Concerned Barbarenos raised $35,000, a sum which the city fathers matched by taking out a loan from a bank, thus rescuing and preserving Mission Park as a municipal rose garden and a greensward where children can fly kites and play soccer and toss Frisbees. A group of insensitive taxpayers sued the council for incurring this indebtedness, but lost their case. The loan was paid off in ten years at a final cost to the city of $52,000. To preserve the view from the steps of the Old Mission looking toward the ocean, Mrs. Andrews built the beautiful row of eleven red-roofed, white walled Spanish style homes along Plaza Rubio, the block-long street between Laguna and Emerson Streets. Later efforts by the city to clutter up Mission Park’s open spaces with public tennis courts were successfully blocked by the redoubtable Miss Pearl Chase, one of
hundreds of contributions she made to keeping Santa Barbara beautiful. Writers, photographers and artists of nationwide renown have made Mission Canyon their home. Residents of the area formed an improvement and protective organization early in the century. It was moribund by 1918, when it was reactivated by two young canyon dwellers, attorney Hugh J. Weldon, Tornoe’s son-in-law, and Edward Selden Spaulding, the author-artist who founded Laguna Blanca School in Hope Ranch.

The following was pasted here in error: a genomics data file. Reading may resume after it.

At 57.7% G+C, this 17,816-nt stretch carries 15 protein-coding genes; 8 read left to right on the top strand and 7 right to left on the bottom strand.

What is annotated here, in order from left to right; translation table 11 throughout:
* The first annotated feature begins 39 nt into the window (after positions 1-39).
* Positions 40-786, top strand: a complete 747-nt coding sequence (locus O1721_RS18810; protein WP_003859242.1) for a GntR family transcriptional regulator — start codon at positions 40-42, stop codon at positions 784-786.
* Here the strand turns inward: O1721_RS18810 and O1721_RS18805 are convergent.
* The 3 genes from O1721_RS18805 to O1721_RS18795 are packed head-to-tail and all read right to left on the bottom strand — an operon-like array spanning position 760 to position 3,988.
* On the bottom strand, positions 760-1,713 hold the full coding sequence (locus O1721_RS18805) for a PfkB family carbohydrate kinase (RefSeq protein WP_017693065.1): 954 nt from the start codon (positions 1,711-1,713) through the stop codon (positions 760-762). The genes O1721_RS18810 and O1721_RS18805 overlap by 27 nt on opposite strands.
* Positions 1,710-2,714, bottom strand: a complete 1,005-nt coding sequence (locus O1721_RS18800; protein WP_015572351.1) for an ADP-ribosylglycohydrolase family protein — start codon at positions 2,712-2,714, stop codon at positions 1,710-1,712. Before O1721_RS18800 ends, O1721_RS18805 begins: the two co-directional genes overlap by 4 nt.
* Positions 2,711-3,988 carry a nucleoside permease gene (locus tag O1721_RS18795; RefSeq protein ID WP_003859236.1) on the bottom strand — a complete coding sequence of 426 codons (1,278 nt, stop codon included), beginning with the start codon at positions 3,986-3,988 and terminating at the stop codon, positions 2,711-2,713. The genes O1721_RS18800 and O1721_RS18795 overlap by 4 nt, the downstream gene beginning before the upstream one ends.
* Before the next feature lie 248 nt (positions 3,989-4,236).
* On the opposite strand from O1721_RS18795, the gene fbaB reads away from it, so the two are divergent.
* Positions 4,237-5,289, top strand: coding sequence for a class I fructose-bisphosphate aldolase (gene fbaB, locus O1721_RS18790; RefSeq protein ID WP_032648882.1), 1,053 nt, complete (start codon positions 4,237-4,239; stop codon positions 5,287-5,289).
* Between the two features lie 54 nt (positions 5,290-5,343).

They became secretary and president respectively of the Mission Canyon Association, which remains today, sixty years later, one of Santa Barbara’s most vigilant, progressive and active community citizens’ groups.
When Santa Barbara was surveyed in 1851, the northern boundary of the city was Mission Street. Prior to World War I the city’s first outside subdivision was laid out between Mission Street and Constance Avenue bordering the Old Mission. The new cross streets were named First, Second, Third, Fourth and Fifth – sidewalks on State Street still carry those unimaginative appellations imprinted in the concrete. Such prosaic nomenclature offended sentimental Barbarenos, who took pride in their Spanish-flavored street names.